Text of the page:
Daily commentary: As predicted, the US jobs report was weak

I wrote you last week after the third consecutive elevated jobless claims report, saying this was a definite harbinger of a weak jobs report. This has proved true. While March’s gain of 120,000 jobs was revised up to 154,000 and unemployment declined from 8.2% to 8.1%, payrolls rose by only 115,00.

The US economy needs to increase jobs by 100,000 per month just to deal with population growth. At this point in an economic cycle, we should expect 300,000 or 400,000 new jobs if things were doing well. But they are not. Unemployment declined because the labor force participation rate fell to 63.6 percent, the lowest level since 1981. The total number of unemployed persons in the US is 12.5 million.

I see GDP growth coming in slightly below 3% – probably around 2.5%, with downside risk – this quarter followed by weakening but still positive growth. Then you get to the fiscal cliff because we will hit the deficit ceiling in the US even before the election in November. John Carney reminds us that it’s a debt ceiling, not a spending ceiling, which limits the US federal government.

The debt ceiling places a limit on how much debt the Treasury Department may issue. It does not say anything about spending and does not prohibit the government from spending in excess of its revenue.


A lot of people seem to have become confused on this issue because they fundamentally do not understand the economics of government spending. They imagine that government is like a household that must fund itself through generating revenue or taking out loans. You hear politicians use this analogy all the time.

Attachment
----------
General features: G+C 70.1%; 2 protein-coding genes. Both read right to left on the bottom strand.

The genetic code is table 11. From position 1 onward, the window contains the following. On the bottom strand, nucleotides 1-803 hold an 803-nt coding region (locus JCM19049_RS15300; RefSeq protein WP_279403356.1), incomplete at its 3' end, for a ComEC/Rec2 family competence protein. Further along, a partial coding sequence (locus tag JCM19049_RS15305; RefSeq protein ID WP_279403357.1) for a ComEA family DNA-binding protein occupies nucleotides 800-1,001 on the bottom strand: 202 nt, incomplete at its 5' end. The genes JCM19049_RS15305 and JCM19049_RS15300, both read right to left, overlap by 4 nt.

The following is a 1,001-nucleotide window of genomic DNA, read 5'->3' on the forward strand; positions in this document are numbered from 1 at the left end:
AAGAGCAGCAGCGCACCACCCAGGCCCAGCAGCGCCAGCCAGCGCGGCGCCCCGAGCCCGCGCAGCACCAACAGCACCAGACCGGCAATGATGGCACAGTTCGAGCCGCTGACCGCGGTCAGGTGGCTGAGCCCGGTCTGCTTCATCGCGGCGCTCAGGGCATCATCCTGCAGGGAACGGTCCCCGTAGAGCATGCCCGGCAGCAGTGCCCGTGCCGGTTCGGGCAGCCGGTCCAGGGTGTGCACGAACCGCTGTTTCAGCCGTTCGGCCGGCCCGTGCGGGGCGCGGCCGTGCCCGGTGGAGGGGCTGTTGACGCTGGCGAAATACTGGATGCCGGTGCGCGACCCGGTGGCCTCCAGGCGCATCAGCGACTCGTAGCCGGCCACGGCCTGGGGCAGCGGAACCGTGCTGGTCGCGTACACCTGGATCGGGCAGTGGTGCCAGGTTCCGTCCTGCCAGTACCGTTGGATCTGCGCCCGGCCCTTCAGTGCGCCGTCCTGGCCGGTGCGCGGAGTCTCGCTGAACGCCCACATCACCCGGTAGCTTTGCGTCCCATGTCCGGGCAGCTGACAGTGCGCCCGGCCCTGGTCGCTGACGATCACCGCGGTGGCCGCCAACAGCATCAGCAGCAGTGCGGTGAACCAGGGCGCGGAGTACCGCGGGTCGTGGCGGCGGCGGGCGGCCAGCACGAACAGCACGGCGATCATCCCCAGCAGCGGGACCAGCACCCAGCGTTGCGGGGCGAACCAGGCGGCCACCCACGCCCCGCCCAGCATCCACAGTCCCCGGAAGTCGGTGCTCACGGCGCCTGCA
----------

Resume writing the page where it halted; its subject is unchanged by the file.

But the government could also just pay all of its bills, ignoring the fact that the account at the Federal Reserve is empty. So what happens when the government writes checks on an account with no money? Nothing out of the ordinary. Those checks will all clear, with deposits made in the recipients’ bank accounts just as they would have if the account was not underfunded.

John might be technically correct (although I have doubts), but politically this issue will be resolved by raising the ceiling and attaching some kind of spending cut to it as a quid pro quo. President Obama has been able to forestall the move to fiscal tightening a long time. However, I doubt he will be able to do so again in late 2012 and 2013.

Bottom line: US fiscal policy will become less supportive of growth by 2013. So my prediction of fiscal tightening (and recession) with four years remains on track.

That’s it. Here are the links.

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